Venecie Mundi Splendor

Marvels of Medieval Venice
Music For The Doges, 1330-1430

La Reverdie
Arcana, 2015

Tracklist and more details

Venecie Mundi Splendor: Overview

Venice became one of the most importat musical centres only beginning with Adrian Willaert (maestro di cappella of St Mark’s Basilica since 1527), but music was a significant part of the city’s life already two centuries before his appointment. Solemn or important events were always accompanied by music. The Venetian maximum authority, the Doge, was also celebrated in music and eight motets make explicit reference to him. Motets are also the most frequent genre chosen for celebrations, following a tradition established by Marchettus de Padua at the time of doge Francesco Dandolo (1329-39).

The present recording brings together some samples of this rare music. It focuses on the motets composed to celebrate the Doges in the course of a century, between 1330 and 1430. Differently from the music of the 16th century, little is known about Venetian music in the Middle Ages. It was influenced by the liturgy of Aquileia and diverged significantly from the Gregorian chant. In Venetian music, the tenor is not based on a pre-existing melody but is freely composed.

Venecie mundi splendor (“Venice, splendour of the world”) takes its title from the motet composed by Johannes Ciconia to celebrate Padua’s annexation to the Venetian Republic (1406), which is included in this recording.

Venecie Mundi Splendor: the Performance

La Reverdie is an ensemble specialized in medieval and Renaissance music that has a long recording history. Venecie Mundi Splendor is one of its more recent projects. It was recorded at the Palladian Refectory in Venice in 2014.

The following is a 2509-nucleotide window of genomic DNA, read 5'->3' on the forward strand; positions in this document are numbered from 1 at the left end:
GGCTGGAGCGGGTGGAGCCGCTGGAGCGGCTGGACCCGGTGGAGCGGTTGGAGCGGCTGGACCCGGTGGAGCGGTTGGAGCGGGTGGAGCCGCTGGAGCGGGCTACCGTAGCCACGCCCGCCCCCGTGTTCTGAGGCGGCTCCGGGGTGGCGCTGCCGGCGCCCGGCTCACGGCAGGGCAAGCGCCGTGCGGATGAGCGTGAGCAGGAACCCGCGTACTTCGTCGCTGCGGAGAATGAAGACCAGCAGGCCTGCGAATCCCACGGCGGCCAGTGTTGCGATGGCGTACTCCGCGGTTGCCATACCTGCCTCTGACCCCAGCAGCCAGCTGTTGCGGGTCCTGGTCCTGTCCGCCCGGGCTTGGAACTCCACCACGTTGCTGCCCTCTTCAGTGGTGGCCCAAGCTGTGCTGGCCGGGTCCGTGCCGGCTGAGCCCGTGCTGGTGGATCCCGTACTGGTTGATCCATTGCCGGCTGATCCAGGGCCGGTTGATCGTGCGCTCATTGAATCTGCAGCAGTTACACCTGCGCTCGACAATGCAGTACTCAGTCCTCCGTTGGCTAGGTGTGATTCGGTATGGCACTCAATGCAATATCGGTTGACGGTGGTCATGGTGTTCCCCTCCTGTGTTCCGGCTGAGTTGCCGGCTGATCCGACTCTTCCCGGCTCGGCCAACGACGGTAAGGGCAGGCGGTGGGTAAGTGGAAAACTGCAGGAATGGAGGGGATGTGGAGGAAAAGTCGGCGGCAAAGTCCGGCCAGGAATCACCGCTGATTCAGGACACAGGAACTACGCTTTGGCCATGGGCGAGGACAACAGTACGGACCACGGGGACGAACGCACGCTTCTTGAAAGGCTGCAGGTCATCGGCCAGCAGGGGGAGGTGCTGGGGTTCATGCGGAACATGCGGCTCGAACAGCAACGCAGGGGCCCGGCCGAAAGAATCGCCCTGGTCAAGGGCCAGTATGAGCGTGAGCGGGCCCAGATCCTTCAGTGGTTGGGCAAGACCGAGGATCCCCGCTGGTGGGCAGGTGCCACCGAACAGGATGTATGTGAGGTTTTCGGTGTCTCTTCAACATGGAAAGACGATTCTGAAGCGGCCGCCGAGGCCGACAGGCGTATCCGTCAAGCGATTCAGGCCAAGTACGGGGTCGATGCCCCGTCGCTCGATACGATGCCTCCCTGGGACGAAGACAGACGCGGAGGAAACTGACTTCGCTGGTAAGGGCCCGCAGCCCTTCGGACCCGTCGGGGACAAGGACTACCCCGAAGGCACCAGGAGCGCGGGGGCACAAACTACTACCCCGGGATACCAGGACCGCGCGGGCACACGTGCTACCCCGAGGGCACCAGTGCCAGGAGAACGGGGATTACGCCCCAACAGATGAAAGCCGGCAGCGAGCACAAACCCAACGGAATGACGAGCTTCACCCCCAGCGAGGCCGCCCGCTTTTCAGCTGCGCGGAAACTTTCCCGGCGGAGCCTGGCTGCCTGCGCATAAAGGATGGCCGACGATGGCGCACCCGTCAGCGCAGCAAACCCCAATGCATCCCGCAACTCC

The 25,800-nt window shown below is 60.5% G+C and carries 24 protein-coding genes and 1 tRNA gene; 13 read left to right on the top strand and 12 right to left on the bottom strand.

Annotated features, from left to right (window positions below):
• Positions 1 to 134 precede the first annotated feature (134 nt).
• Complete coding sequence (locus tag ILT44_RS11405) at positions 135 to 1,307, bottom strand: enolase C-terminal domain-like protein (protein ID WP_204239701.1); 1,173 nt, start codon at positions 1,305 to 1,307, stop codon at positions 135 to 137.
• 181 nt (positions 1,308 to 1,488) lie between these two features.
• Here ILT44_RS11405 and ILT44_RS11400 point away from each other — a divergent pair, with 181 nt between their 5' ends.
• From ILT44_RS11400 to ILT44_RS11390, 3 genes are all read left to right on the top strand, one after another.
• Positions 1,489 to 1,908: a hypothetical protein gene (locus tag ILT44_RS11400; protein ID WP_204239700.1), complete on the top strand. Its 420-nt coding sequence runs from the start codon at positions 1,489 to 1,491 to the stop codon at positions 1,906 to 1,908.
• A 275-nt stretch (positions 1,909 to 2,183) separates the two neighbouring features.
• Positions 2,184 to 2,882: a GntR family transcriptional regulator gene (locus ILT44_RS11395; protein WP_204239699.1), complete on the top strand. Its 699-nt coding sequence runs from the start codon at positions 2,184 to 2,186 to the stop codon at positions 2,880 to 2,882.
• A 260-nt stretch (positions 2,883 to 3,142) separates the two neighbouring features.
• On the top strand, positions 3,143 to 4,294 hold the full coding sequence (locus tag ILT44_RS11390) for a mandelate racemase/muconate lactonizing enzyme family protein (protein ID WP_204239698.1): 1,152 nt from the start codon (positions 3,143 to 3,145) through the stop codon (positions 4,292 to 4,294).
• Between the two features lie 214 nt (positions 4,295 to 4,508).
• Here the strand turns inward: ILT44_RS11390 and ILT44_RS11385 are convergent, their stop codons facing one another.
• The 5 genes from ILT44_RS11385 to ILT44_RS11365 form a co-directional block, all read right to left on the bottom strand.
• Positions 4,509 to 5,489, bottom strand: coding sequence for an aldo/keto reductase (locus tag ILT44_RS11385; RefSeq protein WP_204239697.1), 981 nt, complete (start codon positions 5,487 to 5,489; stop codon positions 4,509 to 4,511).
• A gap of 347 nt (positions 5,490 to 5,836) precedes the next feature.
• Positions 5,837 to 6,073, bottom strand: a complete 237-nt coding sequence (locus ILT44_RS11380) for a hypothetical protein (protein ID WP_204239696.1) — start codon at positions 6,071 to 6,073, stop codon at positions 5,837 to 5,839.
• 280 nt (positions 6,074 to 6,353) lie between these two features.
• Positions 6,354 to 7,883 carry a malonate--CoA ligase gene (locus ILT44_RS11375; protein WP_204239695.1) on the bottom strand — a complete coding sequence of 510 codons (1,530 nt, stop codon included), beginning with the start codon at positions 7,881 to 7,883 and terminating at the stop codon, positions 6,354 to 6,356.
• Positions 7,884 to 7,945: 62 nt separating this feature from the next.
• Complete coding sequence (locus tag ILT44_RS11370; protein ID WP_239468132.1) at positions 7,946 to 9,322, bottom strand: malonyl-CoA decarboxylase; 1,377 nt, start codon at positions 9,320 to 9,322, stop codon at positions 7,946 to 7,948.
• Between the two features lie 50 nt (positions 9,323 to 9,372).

This recording is particularly valuable for precision and clarity. The playing is exquisite and the voices are smooth and correct – good enough to present these unknown works in a satisfactory way. They are able to convey the sense of sacredness and hieratic formality that is the main feature of these works (as in Marchettus de Padua’s Ave corpus sanctum), but they are also able to embellish the music with their heartfelt singing. A motet as Hugo de Lantius’s Christus vincit reveals unpredictable warmth, while Antonius Romanus’s Credo is performed with ineffable lightness. Although there is something relaxed in this performance that somehow diminishes its brilliance, the music preserves its transparency and fluidity.

What is extremely noteworthy is the acoustic of the location where the recording was made. The Palladian Refectory has amazing acoustics and the recorded sound is rich, clear and detailed. It makes possible to enjoy the reverberation of the voices and instruments and conveys a sense of emotional engagement and meditation that otherwise would have been lost.

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